Prosecutors in Tajikistan last week opened the criminal trial of Makhamadruzi Iskandarov, an opposition leader who is accused of involvement in terrorism and creating an illegal armed group in the Central Asian republic. The trial comes four months after he disappeared from this Moscow suburb under circumstances that he describes as a kidnapping.

Iskandarov, who denies all the accusations against him, charges that he was seized by Russian police and transported to Tajikistan in what has come to be known as a rendition, the secret transfer of terrorism suspects between countries without any court proceeding. Iskandarov, leader of the Tajikistan Democratic Party, said he was kidnapped 11 days after the Russian prosecutor general's office denied an extradition request by the Tajik government.

He surfaced in a jail in the Tajik capital, Dushanbe, where his trial began on Aug. 2.

"Do I have absolute proof that he was kidnapped by the Russian authorities? No," said Anna Stavitskaya, Iskandarov's Russian attorney. "But without the participation of the Russian security services, his transportation would not have been possible."

Human right organizations said Russian authorities have become emboldened by reports about the U.S. practice of what the CIA calls "extraordinary renditions." Since the Sept. 11, 2001, attacks, the United States has secretly shipped dozens of suspects to countries in Central Asia, North Africa and the Middle East that practice torture.

"The Russian authorities are completely free in this situation," said Yelena Ryabinina of Civil Initiative, a human rights group that works with refugees in Russia. "The West cannot complain, and if they do, our leadership can say, 'Look at you, you do the same thing.' It's very sad."

Russian prosecutors declined to discuss the case.

On April 4, after spending four months in a Russian detention center, Iskandarov was freed when the prosecutor general's office refused to extradite him. Iskandarov said he then moved to a friend's apartment in this Moscow suburb and applied for refugee status in an attempt to protect himself from deportation under international law until his case was adjudicated.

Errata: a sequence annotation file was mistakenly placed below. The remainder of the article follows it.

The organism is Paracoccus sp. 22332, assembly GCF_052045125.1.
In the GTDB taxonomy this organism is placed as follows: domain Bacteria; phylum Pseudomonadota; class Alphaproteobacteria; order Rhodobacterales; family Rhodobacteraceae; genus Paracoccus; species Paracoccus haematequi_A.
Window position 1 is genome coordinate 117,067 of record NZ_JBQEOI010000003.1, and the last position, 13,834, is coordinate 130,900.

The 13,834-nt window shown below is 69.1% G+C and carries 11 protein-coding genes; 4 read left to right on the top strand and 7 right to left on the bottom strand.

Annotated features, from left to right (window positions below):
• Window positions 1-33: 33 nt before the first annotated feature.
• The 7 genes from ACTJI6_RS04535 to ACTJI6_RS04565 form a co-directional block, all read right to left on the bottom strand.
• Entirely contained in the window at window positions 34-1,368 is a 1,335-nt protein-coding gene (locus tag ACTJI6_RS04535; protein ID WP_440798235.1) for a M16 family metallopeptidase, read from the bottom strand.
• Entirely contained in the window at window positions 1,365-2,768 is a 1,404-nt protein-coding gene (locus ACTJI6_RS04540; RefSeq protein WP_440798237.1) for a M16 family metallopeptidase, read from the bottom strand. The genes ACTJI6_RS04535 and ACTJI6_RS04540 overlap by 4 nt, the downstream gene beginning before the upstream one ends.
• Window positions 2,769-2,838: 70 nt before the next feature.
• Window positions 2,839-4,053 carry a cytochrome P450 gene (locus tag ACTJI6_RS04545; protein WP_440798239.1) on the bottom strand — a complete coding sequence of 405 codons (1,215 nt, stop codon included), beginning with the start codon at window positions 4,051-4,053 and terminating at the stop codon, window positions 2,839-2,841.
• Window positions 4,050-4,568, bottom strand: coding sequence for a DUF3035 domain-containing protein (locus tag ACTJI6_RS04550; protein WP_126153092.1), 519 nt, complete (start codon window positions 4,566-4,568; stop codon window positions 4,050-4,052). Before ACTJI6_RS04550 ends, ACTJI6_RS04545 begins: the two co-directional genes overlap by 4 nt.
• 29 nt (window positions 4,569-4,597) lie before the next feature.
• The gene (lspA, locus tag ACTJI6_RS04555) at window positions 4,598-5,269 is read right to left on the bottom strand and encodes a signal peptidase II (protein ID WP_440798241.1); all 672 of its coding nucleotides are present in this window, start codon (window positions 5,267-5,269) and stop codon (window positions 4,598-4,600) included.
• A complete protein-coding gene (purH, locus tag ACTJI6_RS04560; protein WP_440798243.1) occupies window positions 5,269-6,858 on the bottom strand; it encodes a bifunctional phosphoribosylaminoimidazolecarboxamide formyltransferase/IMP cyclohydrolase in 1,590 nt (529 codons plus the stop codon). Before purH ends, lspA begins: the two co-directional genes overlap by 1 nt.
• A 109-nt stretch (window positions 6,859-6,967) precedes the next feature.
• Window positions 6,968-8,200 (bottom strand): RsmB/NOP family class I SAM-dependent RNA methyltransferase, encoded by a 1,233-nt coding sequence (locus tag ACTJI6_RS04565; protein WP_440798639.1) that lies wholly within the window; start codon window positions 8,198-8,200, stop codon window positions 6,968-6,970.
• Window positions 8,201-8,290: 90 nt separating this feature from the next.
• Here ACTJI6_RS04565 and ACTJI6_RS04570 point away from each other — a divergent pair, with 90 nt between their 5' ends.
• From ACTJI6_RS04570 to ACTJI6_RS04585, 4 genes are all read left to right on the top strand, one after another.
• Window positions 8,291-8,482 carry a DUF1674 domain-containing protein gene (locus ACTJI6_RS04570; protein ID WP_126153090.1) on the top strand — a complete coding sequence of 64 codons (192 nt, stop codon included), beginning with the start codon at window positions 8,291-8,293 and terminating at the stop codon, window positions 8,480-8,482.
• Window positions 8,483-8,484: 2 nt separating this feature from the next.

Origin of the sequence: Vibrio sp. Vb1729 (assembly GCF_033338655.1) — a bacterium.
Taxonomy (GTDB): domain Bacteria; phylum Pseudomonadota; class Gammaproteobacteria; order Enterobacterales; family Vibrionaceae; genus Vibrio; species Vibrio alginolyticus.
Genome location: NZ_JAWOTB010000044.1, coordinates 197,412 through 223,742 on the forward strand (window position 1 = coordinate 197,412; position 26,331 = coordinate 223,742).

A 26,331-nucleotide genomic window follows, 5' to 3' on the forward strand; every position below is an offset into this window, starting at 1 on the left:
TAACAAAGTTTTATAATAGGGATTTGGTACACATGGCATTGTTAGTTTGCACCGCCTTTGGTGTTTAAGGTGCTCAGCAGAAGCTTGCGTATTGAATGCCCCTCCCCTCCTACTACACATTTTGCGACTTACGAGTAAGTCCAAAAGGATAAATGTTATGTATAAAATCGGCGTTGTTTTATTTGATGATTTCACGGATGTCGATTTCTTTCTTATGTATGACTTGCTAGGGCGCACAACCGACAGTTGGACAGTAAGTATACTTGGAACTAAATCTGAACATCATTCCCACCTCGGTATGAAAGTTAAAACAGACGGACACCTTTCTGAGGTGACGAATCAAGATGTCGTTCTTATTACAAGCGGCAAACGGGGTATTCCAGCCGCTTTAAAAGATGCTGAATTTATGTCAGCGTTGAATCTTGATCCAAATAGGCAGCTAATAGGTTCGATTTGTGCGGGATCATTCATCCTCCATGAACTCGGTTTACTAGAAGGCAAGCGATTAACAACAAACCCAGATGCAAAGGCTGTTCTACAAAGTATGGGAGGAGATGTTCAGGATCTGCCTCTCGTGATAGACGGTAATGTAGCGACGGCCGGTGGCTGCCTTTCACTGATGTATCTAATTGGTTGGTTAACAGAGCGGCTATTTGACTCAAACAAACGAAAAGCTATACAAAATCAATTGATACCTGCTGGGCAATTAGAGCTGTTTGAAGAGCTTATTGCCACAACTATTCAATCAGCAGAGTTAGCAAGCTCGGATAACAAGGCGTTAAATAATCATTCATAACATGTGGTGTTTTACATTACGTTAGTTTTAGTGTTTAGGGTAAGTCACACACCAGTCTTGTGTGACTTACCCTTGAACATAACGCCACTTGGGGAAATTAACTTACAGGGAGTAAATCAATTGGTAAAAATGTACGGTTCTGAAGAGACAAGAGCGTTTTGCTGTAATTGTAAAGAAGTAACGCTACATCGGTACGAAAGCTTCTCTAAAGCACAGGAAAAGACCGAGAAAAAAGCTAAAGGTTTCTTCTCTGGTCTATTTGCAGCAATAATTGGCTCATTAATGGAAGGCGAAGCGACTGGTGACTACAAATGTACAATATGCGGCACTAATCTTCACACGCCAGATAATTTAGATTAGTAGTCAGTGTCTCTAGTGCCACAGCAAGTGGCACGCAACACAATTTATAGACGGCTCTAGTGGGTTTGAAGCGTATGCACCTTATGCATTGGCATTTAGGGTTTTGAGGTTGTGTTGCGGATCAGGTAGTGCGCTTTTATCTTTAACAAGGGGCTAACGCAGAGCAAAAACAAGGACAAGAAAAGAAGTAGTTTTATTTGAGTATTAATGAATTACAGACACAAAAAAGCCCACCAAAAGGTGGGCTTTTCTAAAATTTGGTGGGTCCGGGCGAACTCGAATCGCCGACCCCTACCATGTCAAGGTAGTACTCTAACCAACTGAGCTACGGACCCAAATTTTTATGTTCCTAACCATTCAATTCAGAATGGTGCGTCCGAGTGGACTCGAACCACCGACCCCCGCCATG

Late on the evening of April 15, as Iskandarov walked near his friend's apartment on Soviet Street here, two Russian policemen and a group of plainclothes agents surrounded him, handcuffed him and forced him into a car, according to a statement Iskandarov later gave to his attorneys in Dushanbe. He said he was driven a short distance to a sauna, and on the following night, he was handed over to a second group of men in a nearby forest.

"Those new men put a mask on my face and an additional mask on my eyes and kept me there handcuffed for about an hour," said Iskandarov in his statement. His captors, he said, spoke Russian without an accent.

Iskandarov was then driven for about 30 minutes to an airport, both he and his attorneys said. "Then they put me on the plane," he said, and the following morning he reached Dushanbe, still masked.

His attorney noted that the only airport in the vicinity was the Chkalovsky military airport, 10 miles from Korolyov, site of the Russian space program's mission control.

Russian human rights groups cited other cases in which suspects have been subjected to renditions over the past two years. Some were sent to Uzbekistan, also the destination of some suspects seized by U.S. agents.